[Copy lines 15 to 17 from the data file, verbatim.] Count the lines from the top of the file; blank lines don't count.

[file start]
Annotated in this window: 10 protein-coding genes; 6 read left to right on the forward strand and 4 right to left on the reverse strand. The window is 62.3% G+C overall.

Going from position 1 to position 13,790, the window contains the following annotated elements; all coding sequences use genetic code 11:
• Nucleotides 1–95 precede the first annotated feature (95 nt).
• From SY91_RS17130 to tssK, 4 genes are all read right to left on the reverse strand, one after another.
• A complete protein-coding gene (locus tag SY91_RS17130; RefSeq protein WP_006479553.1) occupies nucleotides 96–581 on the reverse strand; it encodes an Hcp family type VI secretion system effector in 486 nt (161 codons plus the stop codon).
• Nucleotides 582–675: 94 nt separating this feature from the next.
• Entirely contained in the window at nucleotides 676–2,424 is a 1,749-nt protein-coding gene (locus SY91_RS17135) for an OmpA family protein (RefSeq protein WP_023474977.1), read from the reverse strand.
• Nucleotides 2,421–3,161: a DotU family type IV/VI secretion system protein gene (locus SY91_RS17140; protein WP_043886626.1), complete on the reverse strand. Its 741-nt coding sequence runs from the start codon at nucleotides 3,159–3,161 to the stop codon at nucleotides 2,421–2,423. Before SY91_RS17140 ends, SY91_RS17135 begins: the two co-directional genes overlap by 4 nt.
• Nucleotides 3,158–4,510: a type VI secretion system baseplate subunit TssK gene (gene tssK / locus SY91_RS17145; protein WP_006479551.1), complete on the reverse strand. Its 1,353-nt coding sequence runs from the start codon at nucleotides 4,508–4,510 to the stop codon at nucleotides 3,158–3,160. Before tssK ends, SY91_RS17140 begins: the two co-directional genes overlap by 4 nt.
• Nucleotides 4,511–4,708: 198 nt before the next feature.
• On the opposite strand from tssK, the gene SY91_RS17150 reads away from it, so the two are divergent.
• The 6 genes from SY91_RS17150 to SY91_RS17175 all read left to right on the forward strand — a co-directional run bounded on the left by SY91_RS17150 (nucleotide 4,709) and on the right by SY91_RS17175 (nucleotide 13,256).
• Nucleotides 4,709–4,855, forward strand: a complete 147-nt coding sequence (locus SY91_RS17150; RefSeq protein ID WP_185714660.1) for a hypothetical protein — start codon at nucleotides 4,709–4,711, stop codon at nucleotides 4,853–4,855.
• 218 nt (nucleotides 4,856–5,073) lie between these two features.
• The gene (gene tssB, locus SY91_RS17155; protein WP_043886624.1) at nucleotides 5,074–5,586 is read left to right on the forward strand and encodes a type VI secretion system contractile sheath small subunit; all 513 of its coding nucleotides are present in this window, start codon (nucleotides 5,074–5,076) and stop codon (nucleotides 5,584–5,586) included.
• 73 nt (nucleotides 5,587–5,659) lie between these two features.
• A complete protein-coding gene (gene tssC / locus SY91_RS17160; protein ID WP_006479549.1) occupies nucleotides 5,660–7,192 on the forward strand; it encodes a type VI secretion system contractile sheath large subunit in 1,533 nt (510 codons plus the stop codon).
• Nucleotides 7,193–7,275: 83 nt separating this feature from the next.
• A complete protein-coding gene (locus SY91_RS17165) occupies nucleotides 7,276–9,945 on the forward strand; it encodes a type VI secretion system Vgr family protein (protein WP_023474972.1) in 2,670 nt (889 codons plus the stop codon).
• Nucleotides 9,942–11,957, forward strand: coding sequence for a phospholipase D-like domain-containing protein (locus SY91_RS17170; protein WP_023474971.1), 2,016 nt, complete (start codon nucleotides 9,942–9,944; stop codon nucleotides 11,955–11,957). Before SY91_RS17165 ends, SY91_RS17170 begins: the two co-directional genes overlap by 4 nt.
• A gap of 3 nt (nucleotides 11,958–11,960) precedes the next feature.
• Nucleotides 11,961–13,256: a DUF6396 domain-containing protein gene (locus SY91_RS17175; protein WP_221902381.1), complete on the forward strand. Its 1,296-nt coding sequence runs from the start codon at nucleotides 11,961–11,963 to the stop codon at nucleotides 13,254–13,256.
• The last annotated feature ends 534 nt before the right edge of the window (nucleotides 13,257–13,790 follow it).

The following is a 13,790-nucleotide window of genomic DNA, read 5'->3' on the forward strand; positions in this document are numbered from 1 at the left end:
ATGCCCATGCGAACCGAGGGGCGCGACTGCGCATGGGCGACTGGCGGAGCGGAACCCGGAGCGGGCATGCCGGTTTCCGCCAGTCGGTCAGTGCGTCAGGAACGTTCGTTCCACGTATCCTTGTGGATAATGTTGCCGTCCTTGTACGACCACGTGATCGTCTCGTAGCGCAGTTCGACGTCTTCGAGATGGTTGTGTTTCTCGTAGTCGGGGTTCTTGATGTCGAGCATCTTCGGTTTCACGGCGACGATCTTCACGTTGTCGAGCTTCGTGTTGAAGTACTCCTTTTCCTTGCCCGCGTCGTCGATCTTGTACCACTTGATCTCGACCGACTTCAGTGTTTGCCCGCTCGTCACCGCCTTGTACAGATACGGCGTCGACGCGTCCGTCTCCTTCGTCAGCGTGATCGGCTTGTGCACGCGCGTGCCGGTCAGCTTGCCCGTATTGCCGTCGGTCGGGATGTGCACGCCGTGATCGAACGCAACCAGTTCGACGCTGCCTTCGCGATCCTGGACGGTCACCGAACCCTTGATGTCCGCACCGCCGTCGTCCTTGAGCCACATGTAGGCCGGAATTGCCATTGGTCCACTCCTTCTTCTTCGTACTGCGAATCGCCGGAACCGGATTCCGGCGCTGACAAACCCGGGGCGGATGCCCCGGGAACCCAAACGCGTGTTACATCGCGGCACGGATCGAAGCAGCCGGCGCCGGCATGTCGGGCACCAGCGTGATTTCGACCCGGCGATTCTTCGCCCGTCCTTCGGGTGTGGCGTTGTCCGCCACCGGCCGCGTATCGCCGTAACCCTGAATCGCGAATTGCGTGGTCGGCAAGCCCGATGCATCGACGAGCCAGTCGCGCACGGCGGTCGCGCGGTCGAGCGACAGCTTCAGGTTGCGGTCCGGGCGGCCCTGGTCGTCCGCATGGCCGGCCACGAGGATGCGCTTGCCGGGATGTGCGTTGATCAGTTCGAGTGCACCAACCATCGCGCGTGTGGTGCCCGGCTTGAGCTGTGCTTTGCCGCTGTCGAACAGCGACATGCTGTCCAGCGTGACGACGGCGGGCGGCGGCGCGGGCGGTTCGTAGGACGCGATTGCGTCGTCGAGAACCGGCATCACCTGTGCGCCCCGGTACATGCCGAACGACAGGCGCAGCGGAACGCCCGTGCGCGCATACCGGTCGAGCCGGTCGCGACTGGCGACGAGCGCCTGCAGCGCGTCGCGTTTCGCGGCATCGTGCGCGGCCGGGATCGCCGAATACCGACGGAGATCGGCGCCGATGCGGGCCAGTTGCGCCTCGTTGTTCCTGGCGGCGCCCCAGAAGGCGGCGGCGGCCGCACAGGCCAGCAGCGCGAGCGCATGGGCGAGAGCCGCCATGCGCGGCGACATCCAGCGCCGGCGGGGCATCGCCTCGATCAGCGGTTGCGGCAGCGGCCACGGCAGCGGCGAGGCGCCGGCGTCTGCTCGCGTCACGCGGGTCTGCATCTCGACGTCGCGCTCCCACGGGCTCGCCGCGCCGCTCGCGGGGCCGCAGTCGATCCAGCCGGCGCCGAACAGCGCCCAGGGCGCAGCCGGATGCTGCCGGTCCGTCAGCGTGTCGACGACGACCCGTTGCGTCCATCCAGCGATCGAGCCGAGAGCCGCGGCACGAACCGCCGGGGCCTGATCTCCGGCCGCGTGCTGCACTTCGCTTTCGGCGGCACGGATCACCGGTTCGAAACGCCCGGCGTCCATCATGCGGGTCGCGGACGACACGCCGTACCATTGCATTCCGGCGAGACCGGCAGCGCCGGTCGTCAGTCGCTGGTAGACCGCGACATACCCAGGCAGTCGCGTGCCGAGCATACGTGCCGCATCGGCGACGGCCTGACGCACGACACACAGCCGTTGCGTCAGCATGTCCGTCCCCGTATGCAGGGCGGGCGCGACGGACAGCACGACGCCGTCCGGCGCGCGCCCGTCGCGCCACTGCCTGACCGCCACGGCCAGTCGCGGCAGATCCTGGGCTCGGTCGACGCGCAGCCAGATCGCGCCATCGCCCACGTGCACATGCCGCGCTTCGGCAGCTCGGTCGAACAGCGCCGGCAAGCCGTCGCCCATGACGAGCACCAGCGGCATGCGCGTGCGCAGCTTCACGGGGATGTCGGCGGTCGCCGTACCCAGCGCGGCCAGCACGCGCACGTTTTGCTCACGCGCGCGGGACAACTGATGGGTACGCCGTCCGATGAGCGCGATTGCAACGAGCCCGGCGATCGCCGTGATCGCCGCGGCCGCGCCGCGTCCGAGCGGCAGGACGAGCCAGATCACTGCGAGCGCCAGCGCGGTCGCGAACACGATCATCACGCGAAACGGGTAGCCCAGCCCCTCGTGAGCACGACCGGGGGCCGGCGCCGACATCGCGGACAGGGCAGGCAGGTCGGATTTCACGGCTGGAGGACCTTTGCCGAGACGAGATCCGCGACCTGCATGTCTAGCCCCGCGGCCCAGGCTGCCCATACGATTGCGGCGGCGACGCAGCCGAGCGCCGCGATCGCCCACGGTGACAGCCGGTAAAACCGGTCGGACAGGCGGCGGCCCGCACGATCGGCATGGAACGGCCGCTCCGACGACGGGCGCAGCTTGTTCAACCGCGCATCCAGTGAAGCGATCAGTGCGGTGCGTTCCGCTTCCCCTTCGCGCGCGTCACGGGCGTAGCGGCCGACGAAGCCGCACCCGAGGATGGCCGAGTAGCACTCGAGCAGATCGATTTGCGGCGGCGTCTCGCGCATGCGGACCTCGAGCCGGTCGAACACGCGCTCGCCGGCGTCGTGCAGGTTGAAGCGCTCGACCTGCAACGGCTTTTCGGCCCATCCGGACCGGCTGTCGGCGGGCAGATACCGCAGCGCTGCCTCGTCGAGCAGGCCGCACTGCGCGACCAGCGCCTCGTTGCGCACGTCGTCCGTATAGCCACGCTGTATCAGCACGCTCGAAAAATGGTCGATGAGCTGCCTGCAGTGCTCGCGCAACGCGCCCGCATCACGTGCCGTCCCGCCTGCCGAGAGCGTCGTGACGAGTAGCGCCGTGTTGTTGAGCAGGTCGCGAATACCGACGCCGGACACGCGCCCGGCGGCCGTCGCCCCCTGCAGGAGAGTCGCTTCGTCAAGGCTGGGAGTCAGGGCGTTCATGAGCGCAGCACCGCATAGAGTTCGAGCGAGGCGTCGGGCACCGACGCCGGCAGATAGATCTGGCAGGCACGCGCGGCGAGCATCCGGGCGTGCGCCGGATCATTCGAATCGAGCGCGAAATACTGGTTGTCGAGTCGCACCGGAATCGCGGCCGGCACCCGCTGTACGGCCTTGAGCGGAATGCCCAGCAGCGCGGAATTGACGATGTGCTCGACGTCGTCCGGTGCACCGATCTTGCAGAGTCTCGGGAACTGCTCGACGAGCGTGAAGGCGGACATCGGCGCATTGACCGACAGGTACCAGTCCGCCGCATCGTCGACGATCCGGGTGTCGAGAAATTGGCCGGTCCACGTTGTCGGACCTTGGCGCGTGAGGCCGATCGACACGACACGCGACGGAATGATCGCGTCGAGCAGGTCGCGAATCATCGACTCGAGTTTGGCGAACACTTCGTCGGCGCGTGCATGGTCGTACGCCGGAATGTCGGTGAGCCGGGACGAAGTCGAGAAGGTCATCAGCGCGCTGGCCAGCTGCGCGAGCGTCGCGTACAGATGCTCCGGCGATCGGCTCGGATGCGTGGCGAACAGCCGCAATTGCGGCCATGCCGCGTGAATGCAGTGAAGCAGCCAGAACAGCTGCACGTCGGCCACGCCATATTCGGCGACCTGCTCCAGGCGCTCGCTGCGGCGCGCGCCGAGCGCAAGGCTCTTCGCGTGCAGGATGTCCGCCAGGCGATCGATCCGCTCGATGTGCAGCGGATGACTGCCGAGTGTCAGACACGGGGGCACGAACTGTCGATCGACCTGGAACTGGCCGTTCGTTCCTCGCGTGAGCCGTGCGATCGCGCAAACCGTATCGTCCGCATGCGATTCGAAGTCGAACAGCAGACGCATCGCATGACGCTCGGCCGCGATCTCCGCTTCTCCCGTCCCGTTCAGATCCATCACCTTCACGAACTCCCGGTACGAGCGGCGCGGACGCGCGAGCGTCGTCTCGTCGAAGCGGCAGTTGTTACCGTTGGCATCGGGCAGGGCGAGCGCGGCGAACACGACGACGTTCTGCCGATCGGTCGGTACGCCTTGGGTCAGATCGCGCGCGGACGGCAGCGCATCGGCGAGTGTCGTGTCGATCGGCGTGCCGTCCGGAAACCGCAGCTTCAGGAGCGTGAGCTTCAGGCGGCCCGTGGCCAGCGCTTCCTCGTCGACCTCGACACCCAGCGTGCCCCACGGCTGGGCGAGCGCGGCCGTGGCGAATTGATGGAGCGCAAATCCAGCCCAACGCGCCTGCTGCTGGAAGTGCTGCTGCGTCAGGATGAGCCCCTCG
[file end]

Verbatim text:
• The gene (gene tssB, locus SY91_RS17155; protein WP_043886624.1) at nucleotides 5,074–5,586 is read left to right on the forward strand and encodes a type VI secretion system contractile sheath small subunit; all 513 of its coding nucleotides are present in this window, start codon (nucleotides 5,074–5,076) and stop codon (nucleotides 5,584–5,586) included.
• 73 nt (nucleotides 5,587–5,659) lie between these two features.
• A complete protein-coding gene (gene tssC / locus SY91_RS17160; protein ID WP_006479549.1) occupies nucleotides 5,660–7,192 on the forward strand; it encodes a type VI secretion system contractile sheath large subunit in 1,533 nt (510 codons plus the stop codon).